Merchants in most states are allowed to tack on a surcharge or convenience fee when you use a credit card. But some states still ban surcharges and it's not always good business practice
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I paid my liability insurance company with my credit card because they wanted the payment in full and they added on a 2 percent fee for using the credit card. Can they do this? — Monica
Ouch! On a big-ticket payment like a year’s worth of liability insurance, just a 2 percent fee can hurt. Unfortunately, there is a good chance the insurance company is allowed to do this.
As I discussed in my previous column, “Can my business add a surcharge for card-paying customers?,” merchants’ rights to add surcharges to credit card transactions are largely governed by their contracts with the card companies. So are their rights to add convenience fees. In some industries, such as utilities — and insurance — it’s common for companies to charge customers convenience fees when patrons opt for a payment method that is not a normal one for the merchant or when customers choose an alternative payment channel.
The credit card companies each have their own rules governing convenience fees. You can read more about them in “Convenience fees: When is it OK to charge extra to use a credit card?.”
Convenience fees are distinct from surcharges. With a surcharge, a merchant that normally accepts credit cards (say, a gas station) tacks on an extra percentage for customers who use them. Under a settlement that took effect in January 2013, merchants can add surcharges to Visa and MasterCard purchases equal to what they pay to accept the card, up to 4 percent. Both Visa and MasterCard have published guidelines for merchants that go into detail.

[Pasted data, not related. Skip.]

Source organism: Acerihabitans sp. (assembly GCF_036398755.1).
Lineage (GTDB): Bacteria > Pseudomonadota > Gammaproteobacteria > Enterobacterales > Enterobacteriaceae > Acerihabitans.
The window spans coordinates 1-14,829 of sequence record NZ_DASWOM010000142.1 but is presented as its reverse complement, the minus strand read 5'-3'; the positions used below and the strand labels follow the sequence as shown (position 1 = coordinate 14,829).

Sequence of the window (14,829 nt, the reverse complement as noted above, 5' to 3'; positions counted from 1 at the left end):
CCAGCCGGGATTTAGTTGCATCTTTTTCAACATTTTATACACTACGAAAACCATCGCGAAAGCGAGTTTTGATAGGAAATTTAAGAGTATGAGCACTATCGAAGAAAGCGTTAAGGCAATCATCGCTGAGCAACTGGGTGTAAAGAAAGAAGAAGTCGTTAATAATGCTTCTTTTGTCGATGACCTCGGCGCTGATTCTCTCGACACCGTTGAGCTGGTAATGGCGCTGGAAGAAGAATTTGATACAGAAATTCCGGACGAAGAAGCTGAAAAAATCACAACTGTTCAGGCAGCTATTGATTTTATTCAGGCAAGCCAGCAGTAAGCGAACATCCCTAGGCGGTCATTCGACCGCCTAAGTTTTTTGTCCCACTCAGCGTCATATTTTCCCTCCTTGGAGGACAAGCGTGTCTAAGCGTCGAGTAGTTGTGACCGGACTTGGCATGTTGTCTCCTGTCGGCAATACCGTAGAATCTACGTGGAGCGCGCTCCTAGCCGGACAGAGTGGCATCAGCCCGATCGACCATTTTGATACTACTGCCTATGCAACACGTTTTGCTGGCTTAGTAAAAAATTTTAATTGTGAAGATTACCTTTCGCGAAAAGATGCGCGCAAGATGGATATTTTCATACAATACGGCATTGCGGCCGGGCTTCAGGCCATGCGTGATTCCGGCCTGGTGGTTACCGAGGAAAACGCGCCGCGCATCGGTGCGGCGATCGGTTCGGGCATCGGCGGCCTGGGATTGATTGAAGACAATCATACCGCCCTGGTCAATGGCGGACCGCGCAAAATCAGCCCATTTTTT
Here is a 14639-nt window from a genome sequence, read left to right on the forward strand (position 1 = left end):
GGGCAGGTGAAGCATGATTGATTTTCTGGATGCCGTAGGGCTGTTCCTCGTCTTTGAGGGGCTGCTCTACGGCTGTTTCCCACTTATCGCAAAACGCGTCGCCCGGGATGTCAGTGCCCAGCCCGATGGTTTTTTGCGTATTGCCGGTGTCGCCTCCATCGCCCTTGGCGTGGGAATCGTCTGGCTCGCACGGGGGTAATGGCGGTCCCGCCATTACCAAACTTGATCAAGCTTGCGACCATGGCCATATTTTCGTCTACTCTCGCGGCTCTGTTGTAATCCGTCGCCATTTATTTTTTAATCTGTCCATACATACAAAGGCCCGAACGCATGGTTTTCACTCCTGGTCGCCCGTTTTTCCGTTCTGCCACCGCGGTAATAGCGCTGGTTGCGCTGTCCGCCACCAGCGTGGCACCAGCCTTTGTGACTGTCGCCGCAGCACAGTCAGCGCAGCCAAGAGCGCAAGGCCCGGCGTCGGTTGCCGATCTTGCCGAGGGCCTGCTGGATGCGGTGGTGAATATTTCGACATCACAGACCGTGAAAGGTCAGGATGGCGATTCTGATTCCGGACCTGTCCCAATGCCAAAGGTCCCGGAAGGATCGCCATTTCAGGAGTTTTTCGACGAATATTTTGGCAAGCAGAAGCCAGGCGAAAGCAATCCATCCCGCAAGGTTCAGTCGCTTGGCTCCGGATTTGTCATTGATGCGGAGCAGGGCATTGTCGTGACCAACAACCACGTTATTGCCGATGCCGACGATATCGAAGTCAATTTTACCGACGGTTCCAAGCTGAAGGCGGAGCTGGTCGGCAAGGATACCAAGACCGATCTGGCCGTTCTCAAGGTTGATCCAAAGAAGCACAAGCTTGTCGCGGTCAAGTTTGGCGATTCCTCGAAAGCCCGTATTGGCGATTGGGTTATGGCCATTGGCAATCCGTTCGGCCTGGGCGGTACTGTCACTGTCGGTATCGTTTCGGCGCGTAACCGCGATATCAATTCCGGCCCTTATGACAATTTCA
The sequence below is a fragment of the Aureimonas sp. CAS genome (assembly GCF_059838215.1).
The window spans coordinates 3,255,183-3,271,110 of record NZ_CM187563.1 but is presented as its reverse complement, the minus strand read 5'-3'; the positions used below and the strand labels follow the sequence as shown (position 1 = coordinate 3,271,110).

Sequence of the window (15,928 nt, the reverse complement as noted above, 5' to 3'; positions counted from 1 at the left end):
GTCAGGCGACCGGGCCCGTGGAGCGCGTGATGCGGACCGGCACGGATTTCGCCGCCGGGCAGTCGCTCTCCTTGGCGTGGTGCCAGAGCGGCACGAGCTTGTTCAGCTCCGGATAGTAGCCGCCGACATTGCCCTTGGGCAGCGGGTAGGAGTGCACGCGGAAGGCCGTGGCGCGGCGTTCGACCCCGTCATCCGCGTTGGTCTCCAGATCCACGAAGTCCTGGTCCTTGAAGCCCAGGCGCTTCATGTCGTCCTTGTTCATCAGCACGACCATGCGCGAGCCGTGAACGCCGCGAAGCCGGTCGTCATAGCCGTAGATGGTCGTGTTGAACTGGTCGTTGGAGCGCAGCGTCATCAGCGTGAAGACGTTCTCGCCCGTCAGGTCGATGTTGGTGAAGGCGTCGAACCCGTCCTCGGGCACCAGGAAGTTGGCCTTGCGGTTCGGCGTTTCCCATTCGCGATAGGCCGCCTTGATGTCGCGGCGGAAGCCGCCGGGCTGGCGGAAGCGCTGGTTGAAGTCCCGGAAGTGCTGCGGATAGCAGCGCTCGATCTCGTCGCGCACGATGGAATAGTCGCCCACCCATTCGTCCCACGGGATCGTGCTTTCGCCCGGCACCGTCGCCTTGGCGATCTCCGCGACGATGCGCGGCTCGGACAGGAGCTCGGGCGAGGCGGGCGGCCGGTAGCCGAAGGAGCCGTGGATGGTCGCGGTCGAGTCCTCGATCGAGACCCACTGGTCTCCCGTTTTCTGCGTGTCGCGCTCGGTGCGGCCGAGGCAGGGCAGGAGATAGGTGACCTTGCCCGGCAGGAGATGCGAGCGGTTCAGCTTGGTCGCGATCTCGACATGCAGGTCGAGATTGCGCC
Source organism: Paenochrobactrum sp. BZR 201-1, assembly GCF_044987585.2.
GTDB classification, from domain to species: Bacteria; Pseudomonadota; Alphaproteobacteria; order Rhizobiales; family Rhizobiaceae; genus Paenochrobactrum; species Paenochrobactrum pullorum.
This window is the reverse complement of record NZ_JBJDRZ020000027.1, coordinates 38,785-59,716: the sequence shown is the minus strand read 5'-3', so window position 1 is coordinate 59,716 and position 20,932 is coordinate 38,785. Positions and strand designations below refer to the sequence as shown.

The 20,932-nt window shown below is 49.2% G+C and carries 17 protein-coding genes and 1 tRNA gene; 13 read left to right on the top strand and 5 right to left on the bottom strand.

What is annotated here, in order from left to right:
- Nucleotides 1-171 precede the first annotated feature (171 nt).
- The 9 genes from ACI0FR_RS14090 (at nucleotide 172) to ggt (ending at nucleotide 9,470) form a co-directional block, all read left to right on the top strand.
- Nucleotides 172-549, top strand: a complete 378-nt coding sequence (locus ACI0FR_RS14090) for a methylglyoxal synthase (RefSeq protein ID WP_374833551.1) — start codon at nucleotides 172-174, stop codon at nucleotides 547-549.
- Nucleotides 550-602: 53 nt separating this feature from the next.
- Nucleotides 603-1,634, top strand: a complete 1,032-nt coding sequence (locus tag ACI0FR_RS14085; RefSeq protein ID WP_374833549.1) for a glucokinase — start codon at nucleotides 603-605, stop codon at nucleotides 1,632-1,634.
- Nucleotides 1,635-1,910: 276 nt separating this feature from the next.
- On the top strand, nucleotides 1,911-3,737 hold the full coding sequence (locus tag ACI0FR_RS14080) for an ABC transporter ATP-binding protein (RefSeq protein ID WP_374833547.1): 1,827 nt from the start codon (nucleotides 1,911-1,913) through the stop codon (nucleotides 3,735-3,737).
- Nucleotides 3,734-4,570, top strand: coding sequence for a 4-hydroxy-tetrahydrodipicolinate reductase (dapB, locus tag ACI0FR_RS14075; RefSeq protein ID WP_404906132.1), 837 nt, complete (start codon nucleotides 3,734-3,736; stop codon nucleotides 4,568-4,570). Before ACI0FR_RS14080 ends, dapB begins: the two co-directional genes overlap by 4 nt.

Meanwhile, American Express has allowed merchants to pass along a surcharge to customers under a separate court settlement. The settlement administrator has published a frequently asked questions page that explains the rules. It says that merchants can pass along a surcharge on credit card purchases provided it is not “any higher, after accounting for any discounts offered at the point of sale, than any surcharge imposed on transactions made with other credit cards, payment cards, payment methods, products or services accepted by the merchant except for: (a) debit cards; (b) cash; (c) checks; (d) wire or ACH transfers; or (e) proprietary store cards.” The amount of the surcharge can’t exceed the American Express merchant discount rate that applies to that transaction and the amount of the surcharge the merchant is permitted to impose on any other credit card brand. The merchant must also fully disclose the surcharge to customers.
That said, you will notice from reading the Visa guidelines that some states ban credit card surcharges. Laws that limit surcharges exist in California, Colorado, Connecticut, Florida, Kansas, Maine, Massachusetts, Oklahoma, Texas and Utah. If you live in one of these states and think the surcharge you paid is illegal, contact the state attorney general’s office to find out what the laws are.
So what if a surcharge is legal in your state, but you want to avoid it? Or you just don’t want to pay that convenience fee? Many companies will let you pay by ACH debit from your bank account or by old-fashioned check.
Merchants reading this should take note of your complaint. Although your insurance company may be allowed to charge you the fee, that doesn’t mean doing so is a smart long-term business decision.
Many consumers, like you, don’t like getting hit with an unexpected surcharge or fee. Getting zinged this way can lead to mistrust, which is never the basis for a good business relationship.
It is very easy to shop around for almost anything these days, and if a merchant raises prices via an added fee, customers may be tempted to look for a better deal. Losing good customers may end up costing you a lot more than you’ll gain by adding a surcharge or fee.